What Tony Byrne was having the most trouble wilh was his almost-son-in-law, Gordon Wood. Byrne was never sure what kind of a man Gordon was, from the time he saw his business card describing him as a ‘fitness consultant’. The card featured a photograph of a super-musculatcd headless torso, presumably that of Wood himself, in the skimpiest ‘slingshot’ briefs. What a long way Wood had come from the World of Fitness gym where he had met Caroline. That this journey had ended al the gilded portals of Rene Rivkin also proved discomfiting to Byrne. and to his dead daughter.
‘People call him mad… because he is mad,’ Rivkin’s fellow tycoon, Rodney Adler, once said of his dear friend.
‘Rene Rivkin is an obsessive-compulsive who’s continually washing his hands,’ said Brent Potts, a prominent Sydney stockbroker who for a decade was Rivkin’s busincss partner. ‘Rene worried about anything dirty.’
Then 52, the portly, bearded, lupine Rivkin could have easily been viewed as a Mephistophelean character, a repository of worldly temptation. A Shanghai-born white Russian Jew whose wealthy family escaped Mao’s China and settled in Australia in 1952, Rivkin – who had a wife (his former secretary) an five children – could never be described as conventional. He had a fleet of Ferraris, Rolls-Royces, Cadillacs – even an amphibious car. He had a yacht with its own helicopter, on which he made a cameo appearance on Baywatch. After surviving a brain tumour in 1987, the brilliant, now-agnostic Jew – who was never without his solid-gold worry beads – began supplementing his conventional high finance with racier enterprises: nightclubs, cafes, boutiques, jewellery shops, cigar companies and the like. A self-confessed manic depressive who sang public paeans to Prozac, Rivkin became known for his entourage of the most spectacular-looking young men in a city famous for them – men such as Gordon Wood. Like Wood, most of these fabulous men had fabulous girlfriends. Nevertheless, a quiet man like Tony Byrne was unaccustomed to the beyond-Hollywood showmanship of an unquiet man like Rene Rivkin.
Byrne wasn’t sure what to make of Wood’s account to the police of Caroline’s final day. Wood had reported that Caroline had skipped the new job she had told him she didn’t like and taken several of Wood’s Rohypnols (which later became known as the ‘date rape’ drug, but which Wood used as a sleeping pill). Byrne thought this was odd. To his knowledge, Caroline studiously avoided drugs and alcohol.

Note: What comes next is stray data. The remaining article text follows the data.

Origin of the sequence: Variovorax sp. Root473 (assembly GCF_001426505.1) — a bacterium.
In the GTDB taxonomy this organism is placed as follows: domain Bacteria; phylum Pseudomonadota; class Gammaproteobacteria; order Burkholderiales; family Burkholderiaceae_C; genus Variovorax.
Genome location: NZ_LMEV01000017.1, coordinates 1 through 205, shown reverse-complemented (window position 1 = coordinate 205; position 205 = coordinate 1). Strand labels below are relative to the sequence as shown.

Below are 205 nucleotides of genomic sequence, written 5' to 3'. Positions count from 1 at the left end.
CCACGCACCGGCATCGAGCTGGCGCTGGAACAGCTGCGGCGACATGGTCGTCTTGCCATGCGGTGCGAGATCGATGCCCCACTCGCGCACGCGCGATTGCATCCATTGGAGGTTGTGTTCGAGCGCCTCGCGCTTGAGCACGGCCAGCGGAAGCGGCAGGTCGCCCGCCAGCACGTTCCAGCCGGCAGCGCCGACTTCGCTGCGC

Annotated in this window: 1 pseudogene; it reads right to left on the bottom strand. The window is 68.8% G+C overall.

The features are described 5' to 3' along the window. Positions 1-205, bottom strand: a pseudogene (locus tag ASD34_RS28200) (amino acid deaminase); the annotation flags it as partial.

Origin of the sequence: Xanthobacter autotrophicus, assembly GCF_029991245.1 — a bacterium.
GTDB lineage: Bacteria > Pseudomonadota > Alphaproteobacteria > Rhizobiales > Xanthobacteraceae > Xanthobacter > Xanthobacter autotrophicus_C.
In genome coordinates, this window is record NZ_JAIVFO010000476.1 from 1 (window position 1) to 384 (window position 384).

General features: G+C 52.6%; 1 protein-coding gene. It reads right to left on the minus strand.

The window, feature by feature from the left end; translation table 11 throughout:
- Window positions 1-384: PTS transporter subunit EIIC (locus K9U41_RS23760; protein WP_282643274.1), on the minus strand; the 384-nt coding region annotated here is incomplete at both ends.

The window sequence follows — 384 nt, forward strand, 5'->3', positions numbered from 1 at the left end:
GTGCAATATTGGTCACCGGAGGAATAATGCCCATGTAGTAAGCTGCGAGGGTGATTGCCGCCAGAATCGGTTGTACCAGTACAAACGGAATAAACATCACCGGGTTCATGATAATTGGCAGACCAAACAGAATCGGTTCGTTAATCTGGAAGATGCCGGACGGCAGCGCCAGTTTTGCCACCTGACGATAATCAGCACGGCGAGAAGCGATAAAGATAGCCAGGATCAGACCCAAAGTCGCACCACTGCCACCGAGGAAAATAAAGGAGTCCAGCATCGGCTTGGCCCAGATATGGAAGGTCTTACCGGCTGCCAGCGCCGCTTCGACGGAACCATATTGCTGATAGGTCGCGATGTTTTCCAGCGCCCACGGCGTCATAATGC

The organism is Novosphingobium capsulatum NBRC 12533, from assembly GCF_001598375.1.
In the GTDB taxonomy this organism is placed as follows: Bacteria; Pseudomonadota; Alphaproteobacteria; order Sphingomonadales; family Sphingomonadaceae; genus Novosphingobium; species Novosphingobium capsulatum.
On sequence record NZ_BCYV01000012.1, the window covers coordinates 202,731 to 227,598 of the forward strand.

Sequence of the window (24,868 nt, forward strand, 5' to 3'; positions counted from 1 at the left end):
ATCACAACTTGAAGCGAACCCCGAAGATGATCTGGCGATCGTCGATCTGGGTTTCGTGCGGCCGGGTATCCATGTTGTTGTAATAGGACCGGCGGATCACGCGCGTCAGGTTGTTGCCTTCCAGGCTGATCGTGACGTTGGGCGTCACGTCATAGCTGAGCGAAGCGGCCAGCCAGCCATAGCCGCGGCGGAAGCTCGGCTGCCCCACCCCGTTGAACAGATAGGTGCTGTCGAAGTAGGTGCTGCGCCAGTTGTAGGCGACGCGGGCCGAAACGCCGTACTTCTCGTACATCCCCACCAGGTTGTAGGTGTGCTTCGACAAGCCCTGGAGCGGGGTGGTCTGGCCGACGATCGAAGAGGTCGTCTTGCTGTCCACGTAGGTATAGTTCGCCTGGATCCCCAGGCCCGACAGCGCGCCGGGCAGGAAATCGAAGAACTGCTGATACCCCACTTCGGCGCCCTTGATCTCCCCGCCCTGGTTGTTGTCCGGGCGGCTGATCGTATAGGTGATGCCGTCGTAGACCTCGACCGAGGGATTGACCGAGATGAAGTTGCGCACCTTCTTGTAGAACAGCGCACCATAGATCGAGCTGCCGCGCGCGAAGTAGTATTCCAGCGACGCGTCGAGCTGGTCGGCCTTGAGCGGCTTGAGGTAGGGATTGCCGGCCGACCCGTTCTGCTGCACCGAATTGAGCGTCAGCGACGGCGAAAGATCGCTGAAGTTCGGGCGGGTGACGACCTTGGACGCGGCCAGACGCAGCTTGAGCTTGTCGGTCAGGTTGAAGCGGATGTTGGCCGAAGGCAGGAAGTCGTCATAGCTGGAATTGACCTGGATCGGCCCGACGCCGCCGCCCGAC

Wood told police he had found Caroline asleep at lunchtime, but she was gone at 7pm when he returned from his rounds with Rivkin. Claiming not to have been concerned, he fell asleep in from of the TV news and woke up at 12:40am, June 8. Now worried by Caroline’s absence, he somehow divined his way directly to the Gap. He spotted their Suzuki Vitara parked in a back lane near the cliffs and claimed to have spied Caroline’s shoes on the rocks far below. It seemed an unlikely sighting, but by dawn, Gordon Wood was proved to be dead right.
Claiming to be honourng a request by Tony Byrne.,Wood told everyone he knew that Caroline had died after being hit by a car. In a series of letters to the coroner’s court, Byme denied making such a request. The letters, outlining all of Byrnes misgivings about the case and the suicide theory, proved effective. In February 1996, eight months after Caroline’s death, the coroner reopened the case, and a full-scale investigation was launched.
Detective Brian Wyver: ‘Now I’ve been informed that on the day of Caroline’s death she did not in face attend work but she made surveillance of you and in this course of surveillance she caught you and Ruthken[sic] having homosexual intercourse.’
Gordon Wood: ‘Absolute lies.’
Wyver: ‘OK. And then I’ve been informed as a result of that an argument between her and you ensued. Is there anything…’
Wyver: ‘And that you went to the Gap area with her and you threw her own the Gap.’
Wood: ‘No. That’s not correct. Not correct.’
This interchange was the bombshell that would rock Syndey when the report of the coroner’s inquest into Caroline Byrne’s death was published in February, 1998. The top-secret inquiry had actually taken place nearly two years before, as Detective Senior Constable Brian Wyver, the man in charge of the case, grilled Wood as well as dozens of other acquaintances of Caroline Byrne. Wyver was very, very curious about Wood’s relationship with Rivkin, who was not questioned during the inquest.